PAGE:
Kate Bilo has the latest forecast.
Kate Bilo has the latest forecast.
Joe Biden vowed on Tuesday to send a bill to the Senate that would set up a path to citizenship for 11 million illegal immigrants.The president-elect's team has already indicated that Biden will attempt to overturn much of President Trump's immigration agenda, including reinstating the Deferred Action for Childhood Arrivals program and rescinding the Remain in Mexico policy."I will send an immigration bill to the United States Senate with a pathway to citizenship for over 11 million undocumented people in America," Biden told NBC's Lester Holt.Such a bill would likely be dead on arrival if Republicans hold on to their Senate majority. Georgia senators Kelly Loeffler and David Perdue are both facing runoffs on January 5, and if one of them wins, Republicans will hold 51 seats in the chamber. However, if Democratic challengers Raphael Warnock and Jon Ossoff both win the runoffs, the Senate will be tied 50-50, allowing vice president-elect Kamala Harris to serve as the tie-breaker.Biden also plans to implement a 100-day freeze on deportations before reinstating Obama-era guidance that limits deportations to criminal offenders.Once Biden takes office, his administration will likely be preoccupied with vaccine distribution and economic fallout from the coronavirus pandemic. While the Biden administration will eventually attempt to overhaul Trump's immigration agenda, the process will still take time.The Trump administration had an extraordinary preoccupation with immigration issues and they invested an enormous amount of attention and single-minded focus on immigration,” Doris Messiner, a former immigration official, told CBS earlier this month.. “An administration that wants to undo those changes would have to devote a similar amount of time and effort — and arguably more, because you don’t want to just be undoing things."
Two bomb blasts killed at least seven people and wounded scores on Tuesday in areas of northwest Syria near the Turkish border and under heavy Turkish influence, witnesses and police sources said. A few hours later, at least two civilians was killed and 17 wounded in a car blast in the city of Afrin, a mainly Kurdish area which Turkish forces and their Syrian allies took from the Kurdish YPG militia in 2018. The two cities, which Turkey administers with the help of Syrian Arab rebels it backs, have in the last year been frequently hit by bombings detonated in crowded civilian areas.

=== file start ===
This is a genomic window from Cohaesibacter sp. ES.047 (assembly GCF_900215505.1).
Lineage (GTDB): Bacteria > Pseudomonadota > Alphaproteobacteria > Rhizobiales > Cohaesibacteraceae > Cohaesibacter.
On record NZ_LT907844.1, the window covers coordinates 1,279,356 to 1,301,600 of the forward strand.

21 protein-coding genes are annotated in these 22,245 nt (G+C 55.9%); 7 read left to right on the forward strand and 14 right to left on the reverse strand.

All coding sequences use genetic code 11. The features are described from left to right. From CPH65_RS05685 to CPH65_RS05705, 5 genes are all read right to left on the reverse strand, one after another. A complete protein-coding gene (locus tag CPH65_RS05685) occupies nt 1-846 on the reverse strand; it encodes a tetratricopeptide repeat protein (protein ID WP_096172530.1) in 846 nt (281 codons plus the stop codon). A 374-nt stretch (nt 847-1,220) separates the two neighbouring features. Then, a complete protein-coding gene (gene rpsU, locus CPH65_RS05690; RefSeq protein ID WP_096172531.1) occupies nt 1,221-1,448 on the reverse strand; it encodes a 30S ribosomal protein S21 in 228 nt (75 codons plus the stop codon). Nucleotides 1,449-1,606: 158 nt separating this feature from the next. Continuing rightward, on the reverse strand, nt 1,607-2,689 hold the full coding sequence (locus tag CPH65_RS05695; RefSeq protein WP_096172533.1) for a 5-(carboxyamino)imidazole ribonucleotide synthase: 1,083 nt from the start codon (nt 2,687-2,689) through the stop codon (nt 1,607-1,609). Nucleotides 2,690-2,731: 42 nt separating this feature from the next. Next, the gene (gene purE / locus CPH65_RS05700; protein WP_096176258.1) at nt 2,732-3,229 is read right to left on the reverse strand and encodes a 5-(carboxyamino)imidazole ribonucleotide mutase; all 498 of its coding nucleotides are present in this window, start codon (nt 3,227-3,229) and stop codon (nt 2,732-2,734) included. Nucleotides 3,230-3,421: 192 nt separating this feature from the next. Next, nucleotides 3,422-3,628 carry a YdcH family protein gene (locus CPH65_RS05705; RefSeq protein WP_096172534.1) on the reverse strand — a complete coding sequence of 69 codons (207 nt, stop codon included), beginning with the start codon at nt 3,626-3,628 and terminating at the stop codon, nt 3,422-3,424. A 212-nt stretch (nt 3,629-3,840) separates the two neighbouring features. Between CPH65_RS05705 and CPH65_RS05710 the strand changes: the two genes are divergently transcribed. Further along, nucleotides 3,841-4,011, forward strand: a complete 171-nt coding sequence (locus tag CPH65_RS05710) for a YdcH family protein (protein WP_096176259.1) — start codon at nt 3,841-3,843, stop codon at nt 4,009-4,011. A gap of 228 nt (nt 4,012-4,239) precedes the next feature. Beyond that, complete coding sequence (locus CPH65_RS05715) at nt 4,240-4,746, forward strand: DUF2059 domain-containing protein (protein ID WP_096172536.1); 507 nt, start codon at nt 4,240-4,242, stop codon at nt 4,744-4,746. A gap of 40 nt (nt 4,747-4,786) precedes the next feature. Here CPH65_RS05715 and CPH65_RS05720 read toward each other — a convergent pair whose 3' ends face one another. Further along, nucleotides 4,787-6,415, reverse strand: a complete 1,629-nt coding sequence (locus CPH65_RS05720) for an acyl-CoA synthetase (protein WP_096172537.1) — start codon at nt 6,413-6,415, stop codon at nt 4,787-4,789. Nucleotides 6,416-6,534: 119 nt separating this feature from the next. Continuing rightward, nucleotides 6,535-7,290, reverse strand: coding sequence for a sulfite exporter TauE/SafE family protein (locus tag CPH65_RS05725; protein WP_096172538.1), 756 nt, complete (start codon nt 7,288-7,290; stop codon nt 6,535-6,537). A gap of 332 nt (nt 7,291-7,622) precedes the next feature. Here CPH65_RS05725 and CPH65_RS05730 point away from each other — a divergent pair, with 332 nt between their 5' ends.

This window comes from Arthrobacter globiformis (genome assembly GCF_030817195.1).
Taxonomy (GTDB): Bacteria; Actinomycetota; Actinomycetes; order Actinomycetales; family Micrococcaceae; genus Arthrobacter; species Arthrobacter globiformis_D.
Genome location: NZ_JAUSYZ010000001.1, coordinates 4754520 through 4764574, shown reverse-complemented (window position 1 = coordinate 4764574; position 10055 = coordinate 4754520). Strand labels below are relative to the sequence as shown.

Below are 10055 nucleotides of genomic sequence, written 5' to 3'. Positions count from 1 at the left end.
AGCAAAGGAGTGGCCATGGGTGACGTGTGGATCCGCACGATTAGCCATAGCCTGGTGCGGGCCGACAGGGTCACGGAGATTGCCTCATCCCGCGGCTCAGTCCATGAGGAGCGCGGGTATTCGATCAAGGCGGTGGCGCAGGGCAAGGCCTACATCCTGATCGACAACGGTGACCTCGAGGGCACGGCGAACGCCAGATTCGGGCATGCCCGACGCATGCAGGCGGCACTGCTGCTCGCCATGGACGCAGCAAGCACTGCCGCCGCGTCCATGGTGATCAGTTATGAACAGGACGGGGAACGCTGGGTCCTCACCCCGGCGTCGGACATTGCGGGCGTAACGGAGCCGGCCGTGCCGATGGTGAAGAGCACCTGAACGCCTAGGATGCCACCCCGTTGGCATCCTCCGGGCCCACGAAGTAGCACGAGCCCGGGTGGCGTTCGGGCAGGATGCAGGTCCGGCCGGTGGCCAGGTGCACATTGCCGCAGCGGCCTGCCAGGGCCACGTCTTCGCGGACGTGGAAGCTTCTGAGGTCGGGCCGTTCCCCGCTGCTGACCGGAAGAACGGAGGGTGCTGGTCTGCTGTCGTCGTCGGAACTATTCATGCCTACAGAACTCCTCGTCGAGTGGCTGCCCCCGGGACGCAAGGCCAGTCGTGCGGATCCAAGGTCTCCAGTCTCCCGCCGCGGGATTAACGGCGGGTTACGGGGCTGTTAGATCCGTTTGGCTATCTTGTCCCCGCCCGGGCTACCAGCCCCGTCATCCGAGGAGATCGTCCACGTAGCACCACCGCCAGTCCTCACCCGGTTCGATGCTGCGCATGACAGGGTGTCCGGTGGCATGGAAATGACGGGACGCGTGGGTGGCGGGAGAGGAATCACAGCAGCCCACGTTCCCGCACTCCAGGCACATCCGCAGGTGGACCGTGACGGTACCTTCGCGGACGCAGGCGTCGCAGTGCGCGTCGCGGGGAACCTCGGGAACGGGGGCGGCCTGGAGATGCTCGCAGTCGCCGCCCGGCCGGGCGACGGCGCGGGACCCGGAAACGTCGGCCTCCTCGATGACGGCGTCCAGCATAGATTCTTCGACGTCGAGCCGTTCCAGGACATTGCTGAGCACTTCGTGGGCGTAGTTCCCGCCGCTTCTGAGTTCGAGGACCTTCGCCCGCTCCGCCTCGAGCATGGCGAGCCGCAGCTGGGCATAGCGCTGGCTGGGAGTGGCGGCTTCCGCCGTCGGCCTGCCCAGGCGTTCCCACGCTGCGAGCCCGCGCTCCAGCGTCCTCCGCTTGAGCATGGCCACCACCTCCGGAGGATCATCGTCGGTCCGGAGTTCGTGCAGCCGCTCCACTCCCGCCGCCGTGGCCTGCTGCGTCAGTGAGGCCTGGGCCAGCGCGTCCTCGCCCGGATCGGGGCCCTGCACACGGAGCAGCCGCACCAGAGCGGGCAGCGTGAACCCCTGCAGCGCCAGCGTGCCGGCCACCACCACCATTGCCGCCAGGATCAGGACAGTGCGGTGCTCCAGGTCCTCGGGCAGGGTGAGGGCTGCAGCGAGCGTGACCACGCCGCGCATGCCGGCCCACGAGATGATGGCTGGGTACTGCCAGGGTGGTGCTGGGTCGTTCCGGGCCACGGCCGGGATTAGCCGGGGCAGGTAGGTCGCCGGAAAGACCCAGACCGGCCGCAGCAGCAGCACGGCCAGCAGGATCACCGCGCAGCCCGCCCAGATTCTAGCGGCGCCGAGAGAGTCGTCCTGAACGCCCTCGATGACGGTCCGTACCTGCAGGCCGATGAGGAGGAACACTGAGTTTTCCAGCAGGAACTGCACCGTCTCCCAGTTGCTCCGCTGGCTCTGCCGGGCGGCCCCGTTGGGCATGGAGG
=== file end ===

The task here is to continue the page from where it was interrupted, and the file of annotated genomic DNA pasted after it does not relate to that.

Hong Kong leader Carrie Lam lauded the city’s new national security law on Wednesday as “remarkably effective in restoring stability,” despite criticism that it is severely narrowing the space for free speech and political opposition in the semi-autonomous Chinese territory. Lam said in her annual policy address that the law had prevented a return of political unrest and that bringing normalcy back to the political system is an urgent priority. Beijing imposed the security law on Hong Kong in June, aiming to crack down on dissent following months of anti-government protests in the city that at times descended into violence.
In the Rose Garden Tuesday, President Trump pardoned Corn the turkey at the annual Thanksgiving ceremony.
With communications largely cut to the Tigray region, both sides in the conflict are trying to control the narrative.
You don't have to wait until #smallbusinesssaturday to shop smallOriginally Appeared on Architectural Digest
‘Rejecting Reed will be a major test for the soul of the Biden presidency’, petition reads
No one is really sure what Ivanka Trump and Jared Kushner will do after leaving the White House in January or where they will live, but people who know them are certain they plan on getting out of Washington, D.C., as fast as they can, The New York Times reports. President Trump's daughter and son-in-law have never fit in, several people told the Times, but it's not a sure bet that they will return to New York City. Donny Deutsch, a marketing expert and critic of the president, said he thinks Ivanka and Jared would have an "even harder time than Trump himself" moving back to Manhattan. Trump is "despicable but larger than life," he added. "Those two are the hapless minions who went along."Georgina Bloomberg — daughter of Michael Bloomberg, the former mayor of New York City and Democratic presidential nominee — told The Daily Beast earlier this month that Ivanka gets unfair criticism due to her father, and she thinks Manhattan society will be more forgiving. Two friends told the Times Trump could revive her jewelry and clothing lines, peddling it to a conservative audience, but two others said the Ivanka Trump brand is dead and won't sell. As for Kushner, who worked in real estate, Deutsch said he could go back to making deals, and "if he's doing anything with the Trump name, he can monetize it in red areas."The couple could be thinking about settling in New Jersey, where they have a large "cottage" on the grounds of the Trump National Golf Club in Bedminster. The town recently received blueprints for renovations to the abode, including expanding the master bedroom and bathroom and adding two bedrooms, a study, and a veranda. There are also plans to build a complex for spa treatments and a "general store" on the property, the Times reports. For more on Trump and Kushner's future — and the drama surrounding their children's schooling in D.C. — visit The New York Times.More stories from theweek.com 7 cartoons about America's COVID Thanksgiving Our parents warned us the internet would break our brains. It broke theirs instead. This is the most important Thanksgiving of your life